“Getting more women behind the camera is something that will have a significant impact in terms of diversifying stories. But it’s also just basic gender equity, which is what we’re after.”
Three Billboards Outside Ebbing, Missouri
This is certainly another film of note that is experiencing its UK premiere in London. Labelled as the underdog of this year’s festival, this dark comic drama directed by Martin McDonagh (In Bruges (2008), Seven Psychopaths (2012)) is set to keep us on the edge of our seats.
The synopsis details Mildred Hayes (Frances McDormand) whose daughter was murdered, taking the case into her own hands by painting three signs leading into her town with a controversial message directed at the town’s esteemed chief of police. However, as more people get involved in this battle between Mildred and law enforcement, the more violence escalates.
As well as showing film, the BFI London Film Festival always has an impressive selection of music movies that concentrate on the evolution of music genres and the stories behind particular genres and artists.
This movie tells the story of the 90s hip-hop movement and how it became a global phenomenon. Focusing on three friends from East Long Beach, Warren G, Snoop Dogg and Nate Dogg, who combined Motown, funk and R&B with gangsta rap. This grouping has resulted in a smooth, laid back yet melodic genre of hip hop that is still exceedingly popular today. Starring Ice Cube, Snoop Dogg and Wiz Khalifa among others, the story of the creation of this sub-genre is set to be raw, gritty but most of all, a musical pilgrimage.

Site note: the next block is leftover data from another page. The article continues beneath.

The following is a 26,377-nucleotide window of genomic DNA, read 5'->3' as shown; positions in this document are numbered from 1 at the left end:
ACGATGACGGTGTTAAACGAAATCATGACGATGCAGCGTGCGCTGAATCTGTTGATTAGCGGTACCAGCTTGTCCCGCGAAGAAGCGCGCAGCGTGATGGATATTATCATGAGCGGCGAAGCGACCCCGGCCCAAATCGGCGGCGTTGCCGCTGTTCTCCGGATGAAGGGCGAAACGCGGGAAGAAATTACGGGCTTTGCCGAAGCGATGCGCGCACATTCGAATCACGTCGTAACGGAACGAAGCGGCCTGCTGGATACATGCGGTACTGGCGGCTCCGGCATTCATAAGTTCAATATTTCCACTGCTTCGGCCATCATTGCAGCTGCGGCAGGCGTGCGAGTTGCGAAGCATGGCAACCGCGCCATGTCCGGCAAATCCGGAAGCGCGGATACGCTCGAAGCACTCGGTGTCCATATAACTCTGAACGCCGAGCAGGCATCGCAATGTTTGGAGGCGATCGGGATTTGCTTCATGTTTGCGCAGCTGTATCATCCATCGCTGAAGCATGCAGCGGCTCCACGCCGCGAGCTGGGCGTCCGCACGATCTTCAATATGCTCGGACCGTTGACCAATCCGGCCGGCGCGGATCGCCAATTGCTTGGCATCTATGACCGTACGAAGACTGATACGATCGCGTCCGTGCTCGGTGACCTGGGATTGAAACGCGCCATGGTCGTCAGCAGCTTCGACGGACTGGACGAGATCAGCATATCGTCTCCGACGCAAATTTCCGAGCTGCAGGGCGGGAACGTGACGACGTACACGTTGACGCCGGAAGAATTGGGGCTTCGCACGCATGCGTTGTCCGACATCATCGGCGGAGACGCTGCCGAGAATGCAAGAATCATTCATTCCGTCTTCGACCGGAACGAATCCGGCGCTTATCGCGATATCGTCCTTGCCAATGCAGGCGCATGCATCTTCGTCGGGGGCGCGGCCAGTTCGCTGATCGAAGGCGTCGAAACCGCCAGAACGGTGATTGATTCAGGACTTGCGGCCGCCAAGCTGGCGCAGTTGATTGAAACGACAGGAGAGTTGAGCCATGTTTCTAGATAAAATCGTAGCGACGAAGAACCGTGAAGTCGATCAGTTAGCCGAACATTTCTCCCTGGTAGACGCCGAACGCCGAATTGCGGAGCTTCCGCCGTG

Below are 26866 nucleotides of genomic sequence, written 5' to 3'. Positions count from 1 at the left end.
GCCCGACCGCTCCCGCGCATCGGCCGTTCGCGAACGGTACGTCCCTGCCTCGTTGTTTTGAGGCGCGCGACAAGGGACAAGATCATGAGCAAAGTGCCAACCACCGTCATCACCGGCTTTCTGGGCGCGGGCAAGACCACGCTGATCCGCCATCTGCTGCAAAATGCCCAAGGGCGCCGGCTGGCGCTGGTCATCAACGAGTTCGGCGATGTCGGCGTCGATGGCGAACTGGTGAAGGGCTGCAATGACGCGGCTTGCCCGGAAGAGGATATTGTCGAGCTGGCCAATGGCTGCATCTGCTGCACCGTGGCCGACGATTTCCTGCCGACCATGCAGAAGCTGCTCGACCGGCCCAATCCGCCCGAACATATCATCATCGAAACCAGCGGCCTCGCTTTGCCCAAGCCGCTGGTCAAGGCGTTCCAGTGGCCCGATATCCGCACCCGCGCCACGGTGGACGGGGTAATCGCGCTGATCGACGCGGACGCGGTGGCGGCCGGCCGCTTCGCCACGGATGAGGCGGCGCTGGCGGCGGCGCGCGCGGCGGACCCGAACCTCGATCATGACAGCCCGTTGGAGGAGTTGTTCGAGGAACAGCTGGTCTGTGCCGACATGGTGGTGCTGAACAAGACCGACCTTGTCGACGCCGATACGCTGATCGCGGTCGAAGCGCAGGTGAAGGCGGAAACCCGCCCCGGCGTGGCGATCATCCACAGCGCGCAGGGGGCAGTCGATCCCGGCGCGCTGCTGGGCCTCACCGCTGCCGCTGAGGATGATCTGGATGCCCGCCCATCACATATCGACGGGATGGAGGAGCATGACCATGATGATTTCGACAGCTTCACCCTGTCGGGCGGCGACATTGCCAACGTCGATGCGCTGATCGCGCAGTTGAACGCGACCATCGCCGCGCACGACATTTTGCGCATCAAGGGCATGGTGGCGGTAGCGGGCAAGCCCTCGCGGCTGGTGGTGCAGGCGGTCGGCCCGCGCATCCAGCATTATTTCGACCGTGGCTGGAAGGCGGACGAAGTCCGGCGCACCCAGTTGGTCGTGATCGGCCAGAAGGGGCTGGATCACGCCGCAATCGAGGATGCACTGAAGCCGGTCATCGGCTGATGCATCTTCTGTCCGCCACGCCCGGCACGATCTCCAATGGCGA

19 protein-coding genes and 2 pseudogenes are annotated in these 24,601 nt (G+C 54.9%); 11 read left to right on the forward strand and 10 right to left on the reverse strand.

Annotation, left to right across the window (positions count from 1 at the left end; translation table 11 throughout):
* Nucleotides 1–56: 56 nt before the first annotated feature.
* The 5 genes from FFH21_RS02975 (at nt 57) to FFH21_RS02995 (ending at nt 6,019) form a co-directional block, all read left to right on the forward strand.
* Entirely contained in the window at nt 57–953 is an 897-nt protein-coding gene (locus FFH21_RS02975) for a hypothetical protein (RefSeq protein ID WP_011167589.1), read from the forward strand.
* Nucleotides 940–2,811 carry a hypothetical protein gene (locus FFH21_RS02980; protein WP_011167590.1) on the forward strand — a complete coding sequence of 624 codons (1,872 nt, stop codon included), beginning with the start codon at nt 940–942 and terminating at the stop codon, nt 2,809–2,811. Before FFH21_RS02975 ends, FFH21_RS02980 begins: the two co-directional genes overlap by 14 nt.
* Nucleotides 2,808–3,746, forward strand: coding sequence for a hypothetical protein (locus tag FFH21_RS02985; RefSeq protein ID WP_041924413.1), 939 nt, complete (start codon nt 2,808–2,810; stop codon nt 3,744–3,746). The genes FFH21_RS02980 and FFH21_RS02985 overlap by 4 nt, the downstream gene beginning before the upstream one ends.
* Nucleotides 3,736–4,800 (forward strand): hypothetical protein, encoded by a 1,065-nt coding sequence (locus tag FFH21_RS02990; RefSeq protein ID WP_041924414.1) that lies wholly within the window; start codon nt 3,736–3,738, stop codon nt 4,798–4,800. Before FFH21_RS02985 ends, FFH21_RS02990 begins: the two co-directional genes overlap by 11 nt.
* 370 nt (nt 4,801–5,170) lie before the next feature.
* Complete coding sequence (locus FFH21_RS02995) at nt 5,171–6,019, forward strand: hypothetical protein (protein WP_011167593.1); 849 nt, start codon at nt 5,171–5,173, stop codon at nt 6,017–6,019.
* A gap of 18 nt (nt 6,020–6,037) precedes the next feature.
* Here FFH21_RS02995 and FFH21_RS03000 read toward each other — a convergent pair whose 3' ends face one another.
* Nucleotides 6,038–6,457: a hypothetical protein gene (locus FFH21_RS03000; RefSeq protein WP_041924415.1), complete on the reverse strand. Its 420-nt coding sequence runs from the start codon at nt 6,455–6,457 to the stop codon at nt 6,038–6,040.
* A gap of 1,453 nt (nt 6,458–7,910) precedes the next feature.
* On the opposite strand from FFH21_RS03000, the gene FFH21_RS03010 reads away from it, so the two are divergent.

Hear to be Heard: The Story of The Slits
The Slits were renowned as godmothers of punk who formed their band in 1976, inspiring generations of artists such as Sonic Youth and Sleater Kinney. This documentary showcases some stunning archive footage and interviews with the surviving band members. But most importantly, it tells the story of a group that changed the social setting of Britain in the patriarchal 1970s with their radical feminist outcry.
My Generation explores the impact of Britain’s working class cultural revolution of the 1960s with contributions from well-known stars from back in the day: Marianne Faithfull, Paul McCartney, Twiggy, David Bailey and Mary Quant. With Michael Caine presenting and a cracking sound track featuring The Beatles, The Rolling Stones, The Kinks and The Who, this cultural journey will take you back in time and leave you with the sound of the 60s reverberating through your ears.
It is safe to say that this line-up is both exciting and controversial and will leave us with an extensive watch list. The 61st London Film Festival takes place from Wednesday 4th October to Sunday 15th October 2017. To find the festival’s full listing, check out the festival’s site.
Which of these films will you be watching?
Text: Millie Bull
Images: BFI, The Independent, Deadline, Screenrant, Fox Movies, Billboard, 1979 Radio, Hollywood Reporter, Time Out